JoePa outlasts yet another coach in Meyer

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STATE COLLEGE, PA. (AP) - For four years, Penn State offensive lineman Stefen Wisniewski has been asked questions about his coach’s future. When will he step down? When will his last game be? The list goes on.

Now, three weeks before suiting up for the last time as a Nittany Lion, the affable senior will indeed play in a marquee coach’s last game _ only the Outback Bowl will be Urban Meyer’s finale at Florida.

As for Wisniewski’s coach, Joe Paterno? Well, he’s sticking around.

While the names on the other side of the field rotate like a revolving door, Penn State’s legendary coach continues to outlast them all. The Outback Bowl against the Gators (7-5) on New Year’s Day will be JoePa’s 37th postseason appearance in his 45th year as head coach, both major college records.

“I almost laughed when I heard that (Meyer) was retiring,” Wisniewski said Friday. “Our coach is 83, and our coach wants to come back. But hey, if that’s what he’s got to do, that’s what he’s got to do.”

The 46-year-old Meyer resigned Wednesday for the second time in less than a year. His first attempt a year ago, for health reasons, lasted just a day. But this time, Meyer said he’s stepping away to focus on family and other interests away from the sideline. As if the high-profile coaching matchup didn’t hog enough of the spotlight _ each has won two national titles at their respective schools, after all.

Brushing aside another question about his own future, though, Paterno in turn heaped praise on Meyer, calling him an innovator and one of the “great coaches of the last 25 years.”

“I’m up in the middle of the night looking at tapes. I’m trying to put myself in his head _ this is what they’re going to try to do us,” said a raspy-voiced Paterno, battling a cold. “I haven’t got time for the other nonsense.”

The other nonsense, meaning his long-term future, of course. For the record, Paterno said two weeks ago, he planned to return for 2011, the final season of a three-year extension.

He went about his business this season as the never-ending rumor mill in Happy Valley kept churning out whispers that this may be his finale. At times, it looked like the Nittany Lions indeed needed a change. In the end, though, Paterno will continue to mentor this young team that went 7-5 this season, and could be much better next.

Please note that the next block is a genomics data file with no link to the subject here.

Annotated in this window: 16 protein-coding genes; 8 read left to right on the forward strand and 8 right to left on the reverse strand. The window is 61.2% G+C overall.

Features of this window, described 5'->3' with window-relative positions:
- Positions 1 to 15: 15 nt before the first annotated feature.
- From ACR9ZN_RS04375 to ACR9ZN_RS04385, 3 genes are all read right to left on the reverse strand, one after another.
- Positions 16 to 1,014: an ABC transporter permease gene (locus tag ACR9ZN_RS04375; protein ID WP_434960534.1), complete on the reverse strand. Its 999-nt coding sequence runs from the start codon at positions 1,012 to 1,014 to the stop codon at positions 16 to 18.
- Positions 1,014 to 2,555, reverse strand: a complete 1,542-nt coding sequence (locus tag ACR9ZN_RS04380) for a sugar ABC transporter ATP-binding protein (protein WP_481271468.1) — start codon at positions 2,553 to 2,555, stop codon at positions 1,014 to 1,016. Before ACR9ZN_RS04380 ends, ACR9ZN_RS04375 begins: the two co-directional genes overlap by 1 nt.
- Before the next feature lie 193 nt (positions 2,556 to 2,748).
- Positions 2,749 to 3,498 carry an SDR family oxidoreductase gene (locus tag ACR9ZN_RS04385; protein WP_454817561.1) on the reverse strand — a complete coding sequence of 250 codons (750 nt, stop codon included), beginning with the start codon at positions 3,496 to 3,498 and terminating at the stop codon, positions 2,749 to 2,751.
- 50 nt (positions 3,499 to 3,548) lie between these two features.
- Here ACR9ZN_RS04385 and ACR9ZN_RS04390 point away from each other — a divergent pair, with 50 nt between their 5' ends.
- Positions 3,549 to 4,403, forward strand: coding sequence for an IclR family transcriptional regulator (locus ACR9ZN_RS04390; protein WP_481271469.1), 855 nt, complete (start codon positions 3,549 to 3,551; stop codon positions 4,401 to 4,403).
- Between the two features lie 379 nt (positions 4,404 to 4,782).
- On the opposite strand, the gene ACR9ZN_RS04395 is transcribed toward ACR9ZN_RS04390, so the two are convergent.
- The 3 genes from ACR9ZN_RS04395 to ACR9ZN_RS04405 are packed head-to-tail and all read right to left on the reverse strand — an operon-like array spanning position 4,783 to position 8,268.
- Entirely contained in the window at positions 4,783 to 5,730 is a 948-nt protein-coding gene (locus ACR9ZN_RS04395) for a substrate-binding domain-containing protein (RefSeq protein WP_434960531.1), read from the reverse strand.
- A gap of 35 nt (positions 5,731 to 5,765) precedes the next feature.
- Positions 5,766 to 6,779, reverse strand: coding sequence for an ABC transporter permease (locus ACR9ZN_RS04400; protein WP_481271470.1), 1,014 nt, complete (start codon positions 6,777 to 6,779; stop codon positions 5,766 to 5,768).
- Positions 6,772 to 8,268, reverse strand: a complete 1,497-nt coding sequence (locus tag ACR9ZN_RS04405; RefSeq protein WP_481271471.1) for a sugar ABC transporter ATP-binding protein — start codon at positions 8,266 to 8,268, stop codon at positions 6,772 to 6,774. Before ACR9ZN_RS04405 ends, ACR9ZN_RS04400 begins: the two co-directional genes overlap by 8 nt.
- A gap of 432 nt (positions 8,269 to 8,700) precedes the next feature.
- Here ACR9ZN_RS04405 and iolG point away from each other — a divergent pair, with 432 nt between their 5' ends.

So please _ he begged reporters again this week _ stop asking about retirement.

“I haven’t even thought about that. You guys are the guys talking about that … ready to bury me,” said Paterno, who turns 84 on Dec. 21 _ two days after the players’ due date in Tampa. “We’ve got to play a tough football team.”

The Nittany Lions should have a few reinforcements back by gametime. Linebacker Michael Mauti said Friday he would be ready after being hampered by a right shoulder injury. Defensive end Eric Latimore (left wrist) is probable after missing six games, and Paterno also hoped to have punter Anthony Fera (appendectomy) available, after missing the last two games.

Matt McGloin remains the starting quarterback after helping to revive the offense in the season’s second half. Touted freshman Rob Bolden is the backup.

A bit unclear, however, is the long-term future of third-stringer Kevin Newsome, a once-promising high school recruit thought to be the heir apparent at quarterback. He was leapfrogged on the depth chart, and Newsome has met recently with Paterno about his status. They’re scheduled to talk again next week.

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